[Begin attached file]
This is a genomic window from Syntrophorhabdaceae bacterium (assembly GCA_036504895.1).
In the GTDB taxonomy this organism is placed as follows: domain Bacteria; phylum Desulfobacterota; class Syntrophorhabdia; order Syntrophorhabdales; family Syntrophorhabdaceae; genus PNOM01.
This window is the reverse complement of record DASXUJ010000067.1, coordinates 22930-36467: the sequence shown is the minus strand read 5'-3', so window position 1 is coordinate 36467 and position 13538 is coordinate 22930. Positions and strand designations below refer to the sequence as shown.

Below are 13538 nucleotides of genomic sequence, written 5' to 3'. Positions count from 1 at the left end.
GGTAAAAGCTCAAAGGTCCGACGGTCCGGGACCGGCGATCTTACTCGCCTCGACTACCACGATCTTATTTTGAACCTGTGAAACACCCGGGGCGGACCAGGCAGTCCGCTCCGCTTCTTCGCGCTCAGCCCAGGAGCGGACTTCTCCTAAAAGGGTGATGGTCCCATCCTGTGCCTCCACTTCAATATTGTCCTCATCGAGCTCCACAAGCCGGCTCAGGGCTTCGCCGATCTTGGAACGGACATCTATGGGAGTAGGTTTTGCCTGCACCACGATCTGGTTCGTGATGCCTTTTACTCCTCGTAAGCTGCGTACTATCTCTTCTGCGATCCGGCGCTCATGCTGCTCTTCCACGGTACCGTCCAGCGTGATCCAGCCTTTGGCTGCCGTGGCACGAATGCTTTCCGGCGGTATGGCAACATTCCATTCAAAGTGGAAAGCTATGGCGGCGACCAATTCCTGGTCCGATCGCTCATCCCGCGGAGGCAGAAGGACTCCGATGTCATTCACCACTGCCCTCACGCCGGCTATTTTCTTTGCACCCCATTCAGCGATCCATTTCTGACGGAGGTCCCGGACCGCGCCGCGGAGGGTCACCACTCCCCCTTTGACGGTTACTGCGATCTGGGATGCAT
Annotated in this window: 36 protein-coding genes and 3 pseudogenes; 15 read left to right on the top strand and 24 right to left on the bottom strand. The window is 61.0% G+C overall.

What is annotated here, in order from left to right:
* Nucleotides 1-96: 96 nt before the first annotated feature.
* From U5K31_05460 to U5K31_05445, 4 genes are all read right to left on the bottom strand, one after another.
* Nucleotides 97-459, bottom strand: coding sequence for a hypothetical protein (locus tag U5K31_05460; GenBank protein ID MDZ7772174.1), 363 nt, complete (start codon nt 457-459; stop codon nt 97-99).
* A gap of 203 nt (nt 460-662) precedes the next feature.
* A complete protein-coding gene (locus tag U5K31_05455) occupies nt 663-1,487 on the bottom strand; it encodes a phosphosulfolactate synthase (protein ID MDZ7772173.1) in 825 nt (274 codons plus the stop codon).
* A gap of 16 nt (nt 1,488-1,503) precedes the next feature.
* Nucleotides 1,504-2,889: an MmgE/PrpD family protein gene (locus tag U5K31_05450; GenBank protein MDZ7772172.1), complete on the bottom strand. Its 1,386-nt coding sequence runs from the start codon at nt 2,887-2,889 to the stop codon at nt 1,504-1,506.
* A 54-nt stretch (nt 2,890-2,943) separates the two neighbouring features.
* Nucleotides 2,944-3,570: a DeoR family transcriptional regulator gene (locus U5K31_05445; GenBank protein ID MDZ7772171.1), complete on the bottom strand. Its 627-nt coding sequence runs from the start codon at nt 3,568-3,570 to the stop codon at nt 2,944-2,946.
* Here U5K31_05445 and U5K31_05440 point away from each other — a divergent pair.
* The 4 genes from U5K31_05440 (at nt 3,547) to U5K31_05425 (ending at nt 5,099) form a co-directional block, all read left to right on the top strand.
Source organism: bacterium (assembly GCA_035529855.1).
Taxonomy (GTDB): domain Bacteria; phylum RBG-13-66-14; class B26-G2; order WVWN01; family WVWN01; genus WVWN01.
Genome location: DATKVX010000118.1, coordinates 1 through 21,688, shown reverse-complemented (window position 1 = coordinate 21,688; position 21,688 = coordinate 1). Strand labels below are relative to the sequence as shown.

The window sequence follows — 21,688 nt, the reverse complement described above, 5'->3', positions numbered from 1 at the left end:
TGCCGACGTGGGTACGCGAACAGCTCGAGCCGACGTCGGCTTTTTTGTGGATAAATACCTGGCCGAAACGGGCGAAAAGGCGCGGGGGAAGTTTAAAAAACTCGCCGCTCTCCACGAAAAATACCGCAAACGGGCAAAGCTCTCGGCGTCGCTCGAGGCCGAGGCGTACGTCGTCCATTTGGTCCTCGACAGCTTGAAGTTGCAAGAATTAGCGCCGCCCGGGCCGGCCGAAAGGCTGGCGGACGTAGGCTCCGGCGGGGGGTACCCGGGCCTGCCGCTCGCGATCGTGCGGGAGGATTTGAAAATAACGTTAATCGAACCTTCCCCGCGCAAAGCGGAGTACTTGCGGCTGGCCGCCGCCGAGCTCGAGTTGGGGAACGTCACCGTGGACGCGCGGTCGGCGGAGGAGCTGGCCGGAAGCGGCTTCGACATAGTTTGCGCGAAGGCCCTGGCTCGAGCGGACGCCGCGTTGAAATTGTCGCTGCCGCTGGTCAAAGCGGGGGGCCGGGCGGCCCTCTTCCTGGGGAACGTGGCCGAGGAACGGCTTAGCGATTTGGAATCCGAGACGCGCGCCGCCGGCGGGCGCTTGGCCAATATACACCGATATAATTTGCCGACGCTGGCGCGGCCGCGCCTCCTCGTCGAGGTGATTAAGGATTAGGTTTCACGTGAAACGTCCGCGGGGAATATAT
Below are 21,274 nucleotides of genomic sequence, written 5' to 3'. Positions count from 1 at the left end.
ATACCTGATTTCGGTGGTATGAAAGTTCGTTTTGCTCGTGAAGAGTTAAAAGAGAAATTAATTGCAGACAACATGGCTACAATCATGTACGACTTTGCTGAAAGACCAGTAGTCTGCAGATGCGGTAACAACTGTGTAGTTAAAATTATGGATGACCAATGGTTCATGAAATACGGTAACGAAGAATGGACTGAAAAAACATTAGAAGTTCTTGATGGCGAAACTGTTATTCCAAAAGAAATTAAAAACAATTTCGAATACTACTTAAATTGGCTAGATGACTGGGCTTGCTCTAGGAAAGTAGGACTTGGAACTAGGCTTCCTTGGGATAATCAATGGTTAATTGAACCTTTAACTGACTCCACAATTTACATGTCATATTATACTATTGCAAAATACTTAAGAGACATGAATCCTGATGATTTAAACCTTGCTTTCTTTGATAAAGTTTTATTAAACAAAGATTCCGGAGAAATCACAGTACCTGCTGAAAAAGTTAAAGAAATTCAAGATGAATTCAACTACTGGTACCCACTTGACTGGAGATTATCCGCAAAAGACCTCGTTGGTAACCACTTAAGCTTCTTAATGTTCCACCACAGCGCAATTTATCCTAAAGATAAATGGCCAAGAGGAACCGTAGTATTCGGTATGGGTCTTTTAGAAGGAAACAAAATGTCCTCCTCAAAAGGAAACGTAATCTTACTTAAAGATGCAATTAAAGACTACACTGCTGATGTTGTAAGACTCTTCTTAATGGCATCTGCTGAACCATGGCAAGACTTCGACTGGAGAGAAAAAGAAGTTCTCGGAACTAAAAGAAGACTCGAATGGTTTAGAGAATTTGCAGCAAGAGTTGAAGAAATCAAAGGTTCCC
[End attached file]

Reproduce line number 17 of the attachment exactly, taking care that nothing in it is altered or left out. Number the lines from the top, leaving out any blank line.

* Here U5K31_05445 and U5K31_05440 point away from each other — a divergent pair.